Career advice

The power of saying no: how to avoid taking on too much

It can be hard to disappoint others, but always saying yes can endanger your well-being

It can be hard to say what you really want and potentially disappoint others, but continually saying yes can endanger your well-being

How many times have you heard yourself saying yes when inside you are screaming no?

Whether it is agreeing to extra shifts, staying late at work or giving extra pocket money to your kids, the affect is the same you end up doing things you really dont want to do.

Avoiding the vicious cycle of saying yes to everything

As a one-off, this can feel okay; everyone has to compromise, after all.

But it is easy to get caught up in a vicious cycle of wanting to say no yet giving the

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It can be hard to say what you really want and potentially disappoint others, but continually saying yes can endanger your well-being

Picture: iStock

How many times have you heard yourself saying ‘yes’ when inside you are screaming ‘no’?

Whether it is agreeing to extra shifts, staying late at work or giving extra pocket money to your kids, the affect is the same – you end up doing things you really don’t want to do.

Avoiding the vicious cycle of saying yes to everything

As a one-off, this can feel okay; everyone has to compromise, after all.

But it is easy to get caught up in a vicious cycle of wanting to say no yet giving the opposite message – and the more this happens, the more other people will expect you to agree to whatever is being asked of you.

This can leave you feeling drained and out of sorts, as if you have no opinion or have lost your voice. Which, metaphorically speaking, you have.

The good news is that this cycle can be broken. The key lies in learning how to speak up for yourself.

I’m old enough and certainly grey enough to accept that we all have to do things in our working and personal lives that we don’t want to do. But 2020 has been an exceptionally difficult year, with nurses’ goodwill stretched to near breaking point.

You don’t need to shoulder all the responsibility

Nursing revolves around teamwork, so of course there will be times when the only option is to roll up your sleeves and get on with it. But there is a significant difference between pulling together in a crisis and feeling you are responsible for solving all the issues around you.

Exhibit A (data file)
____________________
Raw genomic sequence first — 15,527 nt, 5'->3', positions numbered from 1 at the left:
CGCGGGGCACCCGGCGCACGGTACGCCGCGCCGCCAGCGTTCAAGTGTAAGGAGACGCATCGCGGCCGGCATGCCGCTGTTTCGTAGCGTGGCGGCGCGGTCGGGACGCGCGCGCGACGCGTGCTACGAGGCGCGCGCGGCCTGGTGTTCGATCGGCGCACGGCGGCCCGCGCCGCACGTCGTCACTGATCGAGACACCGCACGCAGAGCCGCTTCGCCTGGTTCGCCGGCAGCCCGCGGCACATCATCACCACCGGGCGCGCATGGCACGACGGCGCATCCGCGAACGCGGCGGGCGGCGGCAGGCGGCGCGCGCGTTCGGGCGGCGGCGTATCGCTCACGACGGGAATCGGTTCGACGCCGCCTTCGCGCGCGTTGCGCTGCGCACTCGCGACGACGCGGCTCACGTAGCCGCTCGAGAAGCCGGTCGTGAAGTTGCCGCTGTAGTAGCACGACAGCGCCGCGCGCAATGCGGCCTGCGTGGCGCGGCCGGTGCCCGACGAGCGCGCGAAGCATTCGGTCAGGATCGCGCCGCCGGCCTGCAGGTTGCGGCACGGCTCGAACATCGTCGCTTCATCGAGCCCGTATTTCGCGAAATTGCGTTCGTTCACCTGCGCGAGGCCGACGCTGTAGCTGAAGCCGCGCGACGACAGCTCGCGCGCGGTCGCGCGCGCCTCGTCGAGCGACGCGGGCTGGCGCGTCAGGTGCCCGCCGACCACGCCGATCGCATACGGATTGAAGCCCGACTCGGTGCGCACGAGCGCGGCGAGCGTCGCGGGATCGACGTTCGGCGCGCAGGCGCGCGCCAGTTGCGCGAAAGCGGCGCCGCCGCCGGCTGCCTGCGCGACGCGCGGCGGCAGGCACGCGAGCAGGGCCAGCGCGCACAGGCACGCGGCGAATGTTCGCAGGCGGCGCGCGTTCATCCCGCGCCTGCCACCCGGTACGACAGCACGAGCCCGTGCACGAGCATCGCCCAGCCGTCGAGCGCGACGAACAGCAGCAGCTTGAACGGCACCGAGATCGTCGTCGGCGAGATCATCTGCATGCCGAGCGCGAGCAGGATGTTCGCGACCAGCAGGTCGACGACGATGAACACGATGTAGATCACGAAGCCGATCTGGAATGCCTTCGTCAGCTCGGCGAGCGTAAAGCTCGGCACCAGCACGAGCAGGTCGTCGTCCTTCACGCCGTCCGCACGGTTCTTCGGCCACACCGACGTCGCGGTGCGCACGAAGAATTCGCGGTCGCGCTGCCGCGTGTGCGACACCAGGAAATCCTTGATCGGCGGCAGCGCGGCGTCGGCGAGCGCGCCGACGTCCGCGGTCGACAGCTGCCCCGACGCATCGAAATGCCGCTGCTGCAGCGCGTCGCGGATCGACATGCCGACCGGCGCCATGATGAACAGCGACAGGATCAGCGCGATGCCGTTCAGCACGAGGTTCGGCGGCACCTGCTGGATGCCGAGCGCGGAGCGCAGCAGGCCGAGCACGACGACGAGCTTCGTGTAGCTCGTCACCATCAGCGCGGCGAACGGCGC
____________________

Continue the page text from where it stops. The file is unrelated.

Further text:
If you are asked to work an extra shift, for example, you do have a choice and you can say no. This can be hard when you know the team is short-staffed, but you have a duty to take care of yourself as well as others.

Ultimately, your manager needs a solution to their problem and they may try to convince you to say yes.

These requests can often be emotionally loaded, but the way the request is framed is not your responsibility. Giving a clear and honest answer, however, is.

Tips for saying ‘no’

● When you are asked a ‘can you/would you’ question, give yourself some time to respond. If a quick answer is required, count to ten so you can think before you speak and take a few breaths

● Speak calmly and clearly and don’t overanalyse the situation. Your mind will be weighing up all the options but the person making the request needs clarity

● Don’t feel you need to offer an excuse or apology, and don’t beat yourself up for refusing a request

  • Be kind to yourself and be flexible. Knowing how to say no doesn’t mean you will never say yes again, it just gives you options

Standing up for yourself is not an aggressive act

So why do so many nurses find it hard to say no? Part of the reason could be the negativity attached to being assertive, with some people associating standing up for yourself with being unhelpful or aggressive.

There is also the idea that nurses are superhuman, but neither of these views are true, and it is possible to speak your truth calmly and compassionately.

‘If you are asked to work an extra shift, you can say no. This can be hard when you know the team is short staffed, but you have a duty to take care of yourself as well as others’

Why you feel compelled to say yes

If you struggle to say no, try asking yourself these questions:

● What is stopping you from saying no? Be honest with yourself: are you scared of being disliked or do you feel you have to please everyone all the time?

● Do you need to re-frame what ‘selfish’ means to you? Self-care is an essential component of resilience and is not optional, nor is it a bad thing.

● What affect is saying yes all the time having on your health and well-being? What are you missing out on? Does it also affect your friends and family?

I have worked hard at speaking up and putting my needs in the picture. I hate rows and tension – my natural place in my family was the peacemaker, but I have learned that this role doesn’t always help me as an adult.

It's a work in progress, but I’m definitely getting better at saying a kind but firm ‘no’.


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